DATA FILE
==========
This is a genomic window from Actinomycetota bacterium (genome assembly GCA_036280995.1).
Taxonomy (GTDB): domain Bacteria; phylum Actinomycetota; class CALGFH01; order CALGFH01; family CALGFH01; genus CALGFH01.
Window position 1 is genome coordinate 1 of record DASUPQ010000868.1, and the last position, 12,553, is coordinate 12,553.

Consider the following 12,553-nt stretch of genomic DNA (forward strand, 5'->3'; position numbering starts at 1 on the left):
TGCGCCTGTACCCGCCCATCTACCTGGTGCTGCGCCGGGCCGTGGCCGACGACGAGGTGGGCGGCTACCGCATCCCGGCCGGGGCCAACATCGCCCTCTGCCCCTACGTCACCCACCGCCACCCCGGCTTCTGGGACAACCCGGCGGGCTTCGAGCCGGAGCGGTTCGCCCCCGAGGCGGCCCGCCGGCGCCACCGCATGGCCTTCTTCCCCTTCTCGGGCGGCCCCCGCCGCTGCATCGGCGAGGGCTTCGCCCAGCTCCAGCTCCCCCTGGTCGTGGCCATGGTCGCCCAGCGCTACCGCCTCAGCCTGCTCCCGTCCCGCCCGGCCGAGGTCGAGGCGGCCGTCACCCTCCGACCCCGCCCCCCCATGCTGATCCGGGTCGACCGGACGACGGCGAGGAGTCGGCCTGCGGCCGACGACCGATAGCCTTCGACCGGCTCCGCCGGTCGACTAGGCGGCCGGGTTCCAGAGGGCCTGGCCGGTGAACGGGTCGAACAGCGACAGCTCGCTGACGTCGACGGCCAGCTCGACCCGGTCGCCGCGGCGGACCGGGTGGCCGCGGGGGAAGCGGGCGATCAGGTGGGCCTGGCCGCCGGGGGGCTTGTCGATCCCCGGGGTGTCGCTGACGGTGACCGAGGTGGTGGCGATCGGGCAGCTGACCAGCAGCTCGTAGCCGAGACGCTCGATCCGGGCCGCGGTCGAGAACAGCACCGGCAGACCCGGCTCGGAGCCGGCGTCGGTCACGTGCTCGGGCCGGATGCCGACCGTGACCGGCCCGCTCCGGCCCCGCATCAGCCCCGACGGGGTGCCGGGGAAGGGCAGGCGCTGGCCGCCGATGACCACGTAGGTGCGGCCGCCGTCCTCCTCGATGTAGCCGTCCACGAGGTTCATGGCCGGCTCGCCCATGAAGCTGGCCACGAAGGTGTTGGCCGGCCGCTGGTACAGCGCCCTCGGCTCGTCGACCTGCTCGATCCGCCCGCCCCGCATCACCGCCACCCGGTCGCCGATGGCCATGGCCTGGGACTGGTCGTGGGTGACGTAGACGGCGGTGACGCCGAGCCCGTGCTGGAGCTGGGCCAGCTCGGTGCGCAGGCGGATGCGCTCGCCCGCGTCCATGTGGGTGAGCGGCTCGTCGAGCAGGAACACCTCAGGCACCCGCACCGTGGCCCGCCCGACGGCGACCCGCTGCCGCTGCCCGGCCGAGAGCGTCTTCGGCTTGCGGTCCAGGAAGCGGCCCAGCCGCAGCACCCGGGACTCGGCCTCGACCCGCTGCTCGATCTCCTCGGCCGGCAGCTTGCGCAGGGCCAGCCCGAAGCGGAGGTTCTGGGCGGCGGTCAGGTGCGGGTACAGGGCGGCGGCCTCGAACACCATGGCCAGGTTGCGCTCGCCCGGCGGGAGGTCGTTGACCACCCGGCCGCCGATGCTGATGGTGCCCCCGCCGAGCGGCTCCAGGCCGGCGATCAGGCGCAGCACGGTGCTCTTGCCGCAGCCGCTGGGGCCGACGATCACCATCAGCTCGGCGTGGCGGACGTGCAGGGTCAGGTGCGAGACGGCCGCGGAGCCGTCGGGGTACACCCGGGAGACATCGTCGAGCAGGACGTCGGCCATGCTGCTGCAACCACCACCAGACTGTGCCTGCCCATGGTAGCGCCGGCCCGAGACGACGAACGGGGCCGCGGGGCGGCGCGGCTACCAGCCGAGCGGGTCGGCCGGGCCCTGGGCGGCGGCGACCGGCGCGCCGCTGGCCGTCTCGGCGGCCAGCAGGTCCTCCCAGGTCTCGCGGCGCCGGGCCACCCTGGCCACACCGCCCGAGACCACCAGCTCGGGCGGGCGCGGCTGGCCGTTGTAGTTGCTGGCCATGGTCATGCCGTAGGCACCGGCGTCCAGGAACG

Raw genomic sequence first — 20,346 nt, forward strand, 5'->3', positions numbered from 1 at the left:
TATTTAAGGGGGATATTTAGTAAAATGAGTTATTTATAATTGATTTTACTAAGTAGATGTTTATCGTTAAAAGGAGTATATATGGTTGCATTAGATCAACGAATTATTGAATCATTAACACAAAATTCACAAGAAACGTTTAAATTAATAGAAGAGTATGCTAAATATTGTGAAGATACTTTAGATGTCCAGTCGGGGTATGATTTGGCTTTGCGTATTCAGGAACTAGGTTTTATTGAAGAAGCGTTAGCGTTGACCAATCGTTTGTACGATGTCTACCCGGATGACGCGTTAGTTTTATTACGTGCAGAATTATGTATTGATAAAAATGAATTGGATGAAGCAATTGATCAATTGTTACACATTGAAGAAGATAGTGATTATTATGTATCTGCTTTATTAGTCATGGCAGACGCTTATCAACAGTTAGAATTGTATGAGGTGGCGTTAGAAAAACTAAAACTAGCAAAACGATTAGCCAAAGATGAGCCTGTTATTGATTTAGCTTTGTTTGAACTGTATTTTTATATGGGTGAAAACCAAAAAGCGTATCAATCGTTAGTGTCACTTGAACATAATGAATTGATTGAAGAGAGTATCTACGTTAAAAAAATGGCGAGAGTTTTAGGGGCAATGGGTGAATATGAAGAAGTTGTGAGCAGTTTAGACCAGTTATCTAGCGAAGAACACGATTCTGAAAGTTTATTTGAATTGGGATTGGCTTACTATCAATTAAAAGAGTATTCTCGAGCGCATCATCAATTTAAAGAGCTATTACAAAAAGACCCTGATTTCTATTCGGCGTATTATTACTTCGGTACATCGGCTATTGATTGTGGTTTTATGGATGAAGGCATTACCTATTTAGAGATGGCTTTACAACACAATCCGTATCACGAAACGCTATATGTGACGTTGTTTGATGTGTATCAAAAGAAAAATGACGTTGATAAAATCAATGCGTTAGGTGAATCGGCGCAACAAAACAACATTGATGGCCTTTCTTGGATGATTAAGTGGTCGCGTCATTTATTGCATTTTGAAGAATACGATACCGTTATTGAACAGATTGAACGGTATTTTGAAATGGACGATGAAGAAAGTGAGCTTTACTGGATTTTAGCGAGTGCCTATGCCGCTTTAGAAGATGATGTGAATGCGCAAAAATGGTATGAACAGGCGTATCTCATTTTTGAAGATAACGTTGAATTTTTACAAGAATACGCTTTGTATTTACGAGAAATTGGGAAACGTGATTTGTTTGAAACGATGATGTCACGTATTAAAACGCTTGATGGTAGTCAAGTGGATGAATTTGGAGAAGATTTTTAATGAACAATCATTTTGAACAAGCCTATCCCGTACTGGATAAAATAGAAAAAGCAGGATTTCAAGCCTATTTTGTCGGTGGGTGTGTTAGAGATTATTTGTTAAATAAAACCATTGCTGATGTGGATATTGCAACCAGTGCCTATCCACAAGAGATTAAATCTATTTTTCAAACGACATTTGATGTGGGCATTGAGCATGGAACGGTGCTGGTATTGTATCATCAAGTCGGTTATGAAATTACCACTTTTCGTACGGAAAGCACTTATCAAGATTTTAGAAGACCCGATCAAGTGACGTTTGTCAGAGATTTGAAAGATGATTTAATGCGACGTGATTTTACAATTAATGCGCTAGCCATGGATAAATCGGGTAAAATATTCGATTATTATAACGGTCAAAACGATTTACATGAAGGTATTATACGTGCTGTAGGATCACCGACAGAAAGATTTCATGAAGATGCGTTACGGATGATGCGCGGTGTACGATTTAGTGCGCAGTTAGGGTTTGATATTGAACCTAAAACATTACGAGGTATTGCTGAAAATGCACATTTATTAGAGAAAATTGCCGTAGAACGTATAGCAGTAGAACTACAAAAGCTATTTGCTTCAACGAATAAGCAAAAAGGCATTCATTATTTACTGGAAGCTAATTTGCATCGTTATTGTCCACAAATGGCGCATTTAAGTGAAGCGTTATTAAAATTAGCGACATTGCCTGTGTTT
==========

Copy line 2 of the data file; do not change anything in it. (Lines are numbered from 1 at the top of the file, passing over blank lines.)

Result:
Taxonomy (GTDB): domain Bacteria; phylum Actinomycetota; class CALGFH01; order CALGFH01; family CALGFH01; genus CALGFH01.